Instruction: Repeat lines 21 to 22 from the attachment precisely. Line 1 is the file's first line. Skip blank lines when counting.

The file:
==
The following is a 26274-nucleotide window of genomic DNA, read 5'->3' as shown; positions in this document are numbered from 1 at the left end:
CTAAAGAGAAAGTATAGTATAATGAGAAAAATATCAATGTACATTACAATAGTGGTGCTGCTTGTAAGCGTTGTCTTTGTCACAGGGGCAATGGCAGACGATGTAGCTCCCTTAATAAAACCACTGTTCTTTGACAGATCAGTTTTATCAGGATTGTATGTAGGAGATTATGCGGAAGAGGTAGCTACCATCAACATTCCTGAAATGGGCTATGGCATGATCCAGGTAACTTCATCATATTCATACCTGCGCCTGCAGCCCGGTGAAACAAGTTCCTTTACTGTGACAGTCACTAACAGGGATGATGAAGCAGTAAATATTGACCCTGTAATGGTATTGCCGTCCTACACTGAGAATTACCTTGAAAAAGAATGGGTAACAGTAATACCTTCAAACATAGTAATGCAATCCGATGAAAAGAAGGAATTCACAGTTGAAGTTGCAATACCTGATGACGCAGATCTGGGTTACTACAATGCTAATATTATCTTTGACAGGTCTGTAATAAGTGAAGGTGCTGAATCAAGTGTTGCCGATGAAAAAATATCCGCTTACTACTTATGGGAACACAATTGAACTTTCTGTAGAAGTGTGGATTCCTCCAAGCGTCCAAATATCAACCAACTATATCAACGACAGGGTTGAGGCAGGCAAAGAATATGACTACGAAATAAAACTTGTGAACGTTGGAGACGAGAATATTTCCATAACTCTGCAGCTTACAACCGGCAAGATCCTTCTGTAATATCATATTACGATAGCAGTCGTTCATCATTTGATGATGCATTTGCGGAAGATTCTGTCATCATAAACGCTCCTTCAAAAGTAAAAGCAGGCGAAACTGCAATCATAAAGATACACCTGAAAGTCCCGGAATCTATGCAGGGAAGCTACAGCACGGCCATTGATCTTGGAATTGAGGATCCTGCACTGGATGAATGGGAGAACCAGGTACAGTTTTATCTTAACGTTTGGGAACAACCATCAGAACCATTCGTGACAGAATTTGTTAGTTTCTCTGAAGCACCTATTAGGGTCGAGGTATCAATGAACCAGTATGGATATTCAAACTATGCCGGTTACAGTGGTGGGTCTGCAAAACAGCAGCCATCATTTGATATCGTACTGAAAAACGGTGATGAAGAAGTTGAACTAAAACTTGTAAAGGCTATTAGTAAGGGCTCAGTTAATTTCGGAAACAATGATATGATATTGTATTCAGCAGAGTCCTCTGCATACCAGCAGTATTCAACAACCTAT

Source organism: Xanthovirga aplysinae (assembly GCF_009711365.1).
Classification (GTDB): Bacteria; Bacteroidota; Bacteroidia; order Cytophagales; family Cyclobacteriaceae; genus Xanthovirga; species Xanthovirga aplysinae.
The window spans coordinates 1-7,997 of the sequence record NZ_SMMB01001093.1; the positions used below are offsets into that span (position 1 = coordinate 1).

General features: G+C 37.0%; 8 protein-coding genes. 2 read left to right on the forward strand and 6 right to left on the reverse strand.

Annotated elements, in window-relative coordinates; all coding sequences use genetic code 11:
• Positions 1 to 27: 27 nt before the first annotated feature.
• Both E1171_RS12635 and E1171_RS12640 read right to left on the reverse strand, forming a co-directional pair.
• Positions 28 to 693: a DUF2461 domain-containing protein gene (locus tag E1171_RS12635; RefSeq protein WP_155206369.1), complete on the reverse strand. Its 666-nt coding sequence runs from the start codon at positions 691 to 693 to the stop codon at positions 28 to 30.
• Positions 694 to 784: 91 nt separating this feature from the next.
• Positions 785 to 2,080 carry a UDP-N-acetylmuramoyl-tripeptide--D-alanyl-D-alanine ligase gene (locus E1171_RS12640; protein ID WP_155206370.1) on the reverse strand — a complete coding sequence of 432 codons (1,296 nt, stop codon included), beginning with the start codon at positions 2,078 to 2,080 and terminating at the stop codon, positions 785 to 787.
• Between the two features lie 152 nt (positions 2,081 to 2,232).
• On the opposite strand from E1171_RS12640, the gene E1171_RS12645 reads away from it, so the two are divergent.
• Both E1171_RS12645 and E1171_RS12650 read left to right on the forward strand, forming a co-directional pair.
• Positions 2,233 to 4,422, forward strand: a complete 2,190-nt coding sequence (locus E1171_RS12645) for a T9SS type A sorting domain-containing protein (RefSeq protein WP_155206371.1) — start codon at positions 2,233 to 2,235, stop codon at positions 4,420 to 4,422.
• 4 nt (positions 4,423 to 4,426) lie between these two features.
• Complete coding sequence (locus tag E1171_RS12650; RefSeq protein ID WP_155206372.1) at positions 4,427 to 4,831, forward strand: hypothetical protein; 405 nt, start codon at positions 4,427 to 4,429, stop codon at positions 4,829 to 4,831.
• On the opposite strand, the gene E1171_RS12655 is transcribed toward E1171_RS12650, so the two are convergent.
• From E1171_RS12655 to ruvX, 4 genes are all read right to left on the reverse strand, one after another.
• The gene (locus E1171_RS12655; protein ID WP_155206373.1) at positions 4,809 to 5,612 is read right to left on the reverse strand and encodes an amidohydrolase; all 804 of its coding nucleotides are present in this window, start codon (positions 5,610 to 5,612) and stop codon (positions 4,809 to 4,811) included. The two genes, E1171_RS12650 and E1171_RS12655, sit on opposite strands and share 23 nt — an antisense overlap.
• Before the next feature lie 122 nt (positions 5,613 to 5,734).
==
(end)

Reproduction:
• The gene (locus E1171_RS12655; protein ID WP_155206373.1) at positions 4,809 to 5,612 is read right to left on the reverse strand and encodes an amidohydrolase; all 804 of its coding nucleotides are present in this window, start codon (positions 5,610 to 5,612) and stop codon (positions 4,809 to 4,811) included. The two genes, E1171_RS12650 and E1171_RS12655, sit on opposite strands and share 23 nt — an antisense overlap.
• Before the next feature lie 122 nt (positions 5,613 to 5,734).